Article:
Deep Dish Pizza

LeadDog's picture
LeadDog

A large deep dish pizza made in a cast iron frying pan.

The Dough

Ingredient Metric Imperial Baker's Percentage
Flour 388 grams 13.7 oz 100.00%
175% hydration Preferment 601 grams 21.22 oz 154.90%
Salt 11 grams 0.39 oz 2.84%
Mozzarella Cheese 227 grams 8.00 oz 2.06%
Pizza Sauce 454 grams 16.00 oz 4.12%
Italian Sausage 454 grams 16.00 oz 4.12%
Pineapple Chunk 567 grams 20.00 oz 5.15%
Fresh Rosemary 10 grams 0.35 oz 2.58%
Olive Oil 20 grams 0.71 oz 5.15%
Parmesan Cheese 20 grams 0.71 oz 5.15%
Total Flour Weight:
388 grams

Percentages are relative to flour weight (flour equals 100%) and every other ingredient is a percentage of this. Flour from the starter is not counted. This recipe was originally in grams and has been automatically converted to other measures.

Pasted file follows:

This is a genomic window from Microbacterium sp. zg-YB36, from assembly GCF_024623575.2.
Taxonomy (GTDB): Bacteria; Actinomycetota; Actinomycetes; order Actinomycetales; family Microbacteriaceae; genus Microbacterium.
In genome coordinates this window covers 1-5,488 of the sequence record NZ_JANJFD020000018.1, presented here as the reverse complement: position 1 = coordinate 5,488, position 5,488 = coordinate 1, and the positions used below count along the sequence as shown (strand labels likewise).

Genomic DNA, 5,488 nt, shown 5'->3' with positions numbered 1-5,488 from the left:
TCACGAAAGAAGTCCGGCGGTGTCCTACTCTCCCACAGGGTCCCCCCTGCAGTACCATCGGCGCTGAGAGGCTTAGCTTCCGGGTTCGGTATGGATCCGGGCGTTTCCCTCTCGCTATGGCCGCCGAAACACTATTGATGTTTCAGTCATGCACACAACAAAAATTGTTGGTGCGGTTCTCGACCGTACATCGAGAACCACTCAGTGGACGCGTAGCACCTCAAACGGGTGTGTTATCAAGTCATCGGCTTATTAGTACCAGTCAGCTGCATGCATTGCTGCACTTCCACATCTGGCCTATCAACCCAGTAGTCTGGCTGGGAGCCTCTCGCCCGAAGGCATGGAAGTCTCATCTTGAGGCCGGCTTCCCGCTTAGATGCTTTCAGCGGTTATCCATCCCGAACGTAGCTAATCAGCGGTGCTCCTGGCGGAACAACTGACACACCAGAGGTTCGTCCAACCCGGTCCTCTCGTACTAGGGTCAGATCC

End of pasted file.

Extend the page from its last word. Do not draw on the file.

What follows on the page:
Method: 

I start the preferemnet 24 hours before I want to make the dough.  Make 601 grams of preferment at 175% hydration.  The next day I add the flour and salt to the preferment.  This is placed in a covered bowl and allowed to proof.  When it has proofed long enough the dough is placed into the refridgerator to be used within a few days.  The dough ball is placed in the middle of a 15" oiled cast iron frying pan.  I just then start flattening the dough out to the edge and up the sides of the frying pan.  I turn the oven on to 500°F when I start to make the pizza.  The oven is ready when I get the pizza all made up and ready to cook.